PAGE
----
How the “Finsta” (fake Instagram) trend is normalizing serious social and mental health issues through the guise of self-deprecating humor.
by Gabby Granada
Illustration by Grace Molteni
Millennials and the Generation Z cohort trailing just behind them are the indisputable kings and queens of internet comedy right now. We cackle boldly (more like a nervous laugh) in the face of our unforeseeable futures as we poke and prod the internet with scepters made of self-deprecating humor. We love to joke about things that scare us: being overeducated and underemployed, student loans, our dying planet, anxiety, marriage, and even death. (Especially death.)
For years, Twitter and Tumblr have rightfully sat atop the throne of self-deprecating social media titans. Both sites harbor a community that lauds the funniest, darkest, most brazen posts imaginable. They’ve successfully cultivated something that most social media sites lack: candor.
Now, Instagram is worming its way toward that signature brand of self-deprecating humor too, and it’s doing so through an unsuspecting trend: ‘fake’ Instagrams — “Finstas” for short.
On Instagram, the carefully curated has become the new norm, and predictably, it’s conjured a world of problems. The pressure to curate a flawless Instagram profile has polarized the nature of the app’s content and, in doing so, created impossibly unrealistic standards for what profiles should look like. The very act of making a second, more personal Instagram account is a direct response to the pressure of posting perfection. It’s no wonder people jumped at the idea of creating all-new profiles that diverge in every way, shape, and form from the tailored nature of their main Instagram accounts. On a Finsta, you can post whatever you want, whenever you want, with no judgment and the added bonus for creative pseudonyms (mine’s “Thumb Queen”—and, no, you can’t steal that).
Now, a couple years since the trend’s inception (light-years in social media time), Finstas have evolved—and not necessarily in the healthiest of ways. While some Finstas still stick to exclusively posting funny moments and unflattering selfies, it’s not uncommon to scroll past posts that peddle self-deprecating humor as a buffer for brutal honesty.
Journalists have churned out article after article, valiantly attempting to understand this social media trend birthed from a generation years after their own. These articles invariably fall short, pandering between out of touch and topical. They fail to delve deeper past the app’s ironic dichotomy of ‘fake’ profiles becoming more truthful than the ‘real’ ones. That should be the catalyst of the conversation on Finsta culture rather than the punch line. Finstas need to be approached from a much more serious standpoint on the exhibitionist nature of social media and mental health.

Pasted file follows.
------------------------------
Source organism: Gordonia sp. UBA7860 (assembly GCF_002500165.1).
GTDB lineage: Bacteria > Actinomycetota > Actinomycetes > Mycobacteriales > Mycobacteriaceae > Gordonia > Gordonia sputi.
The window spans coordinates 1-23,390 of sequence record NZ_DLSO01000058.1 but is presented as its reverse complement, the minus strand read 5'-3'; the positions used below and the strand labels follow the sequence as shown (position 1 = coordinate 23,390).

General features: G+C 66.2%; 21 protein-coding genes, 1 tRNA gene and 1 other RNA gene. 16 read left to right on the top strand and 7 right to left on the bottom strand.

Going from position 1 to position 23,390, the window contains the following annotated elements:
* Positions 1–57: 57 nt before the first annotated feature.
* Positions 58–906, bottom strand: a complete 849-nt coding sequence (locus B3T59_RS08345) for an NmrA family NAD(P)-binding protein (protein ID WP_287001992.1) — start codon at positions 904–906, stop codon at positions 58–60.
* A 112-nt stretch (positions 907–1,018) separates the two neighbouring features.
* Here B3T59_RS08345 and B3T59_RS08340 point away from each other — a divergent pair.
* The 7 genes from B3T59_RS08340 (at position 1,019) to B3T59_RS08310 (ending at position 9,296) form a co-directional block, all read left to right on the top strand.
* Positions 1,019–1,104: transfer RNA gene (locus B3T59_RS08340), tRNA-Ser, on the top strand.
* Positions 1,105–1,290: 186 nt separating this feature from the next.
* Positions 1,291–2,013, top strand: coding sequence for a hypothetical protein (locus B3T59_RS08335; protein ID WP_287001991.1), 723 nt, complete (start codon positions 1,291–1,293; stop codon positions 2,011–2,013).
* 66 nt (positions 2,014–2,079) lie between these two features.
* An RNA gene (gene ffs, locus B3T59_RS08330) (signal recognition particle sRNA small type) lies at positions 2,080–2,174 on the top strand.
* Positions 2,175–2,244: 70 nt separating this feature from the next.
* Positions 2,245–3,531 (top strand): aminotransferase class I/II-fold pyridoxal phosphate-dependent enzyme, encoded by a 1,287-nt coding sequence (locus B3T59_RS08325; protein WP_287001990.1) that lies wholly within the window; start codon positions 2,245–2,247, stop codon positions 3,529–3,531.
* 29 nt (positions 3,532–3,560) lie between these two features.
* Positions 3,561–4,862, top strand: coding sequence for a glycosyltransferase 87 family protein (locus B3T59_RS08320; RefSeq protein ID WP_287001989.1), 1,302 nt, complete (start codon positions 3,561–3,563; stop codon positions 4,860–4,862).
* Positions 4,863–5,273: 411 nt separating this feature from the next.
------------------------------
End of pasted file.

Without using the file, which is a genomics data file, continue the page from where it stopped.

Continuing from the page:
The trouble with the rise of self-deprecating Finstas is that, despite the fabricated nature of their name, they act as very real emotional basins for posting, well, everything. The captions of these posts range from anything to a short, sardonic quip about one’s mental state, a blurb venting about a bad day, or in some cases, a multi-paragraph tell-all, detailing an ongoing battle with a personal issue.
Finstas are being used as emotional floodgates through the increasingly transparent guise of self-deprecating humor (and many times, the posts are far too serious to warrant so much as a smirk). Since these accounts are primarily followed by small circles of friends, they’re creating a uniquely exhibitionist emotional burden for their followers.
“Whenever I read [self-deprecating Finsta] posts, even if they make me feel uncomfortable, I still feel like unfollowing them would somehow be saying ‘I don’t care about your life’ rather than what I want to say, which is: I don’t want to enable this type of behavior [because] I believe it’s not helpful for you in the long run,” said Emily, a 20-year-old college student from Minneapolis who follows multiple friends’ Finsta accounts.
The very act of following and liking these Finsta posts is problematically validating, and yet refraining from engaging with these posts is somehow even worse. There’s no easy way to go about it, so where is the line drawn for self-deprecating Finsta humor? Perhaps when it begins to normalize the continual sharing of concerning thoughts and actions.
“When [self-deprecating content] is all that someone posts, it almost feels like an overreaction to comment or text them,” Emily said. “It’s crazy that someone openly expressing feelings of unhappiness can be so normalized that you don’t [feel the] need to respond.”
Finstas are the product of repressed social media expression for the sake of “aesthetics,” but at what cost? In short, the price is the splintering of your online identity. Having two Instagram profiles allows for the curation of your idyllic self and your real self, but the choice to compartmentalize the two is ultimately yours. Do you publicize your most unabashed sense of self or opt for creating two drastically different personas entirely? Hidden behind pseudonyms and self-deprecating jokes, an increasing number of Instagram users are choosing the latter: filter out the truth and save it for Finsta.
Gabby Granada is a Chicago-native writer, activist, and film lover. She is currently pursing an English degree at the University of Minnesota—Twin Cities. More often than not, Gabby can be found eating Thai food and screaming about women’s issues with her friends. She aspires to write sarcastically for a living, work in film, and save the world from weak, power-hungry men (AKA become Carrie Fisher).
Grace Molteni is a Midwest born and raised designer, illustrator, and self-proclaimed bibliophile, currently calling Chicago home. She believes strongly in a “beer first, always, and only” rule, and is forever seeking the perfect dumpling. For more musings, work, or just to say hey check her out on Instagram.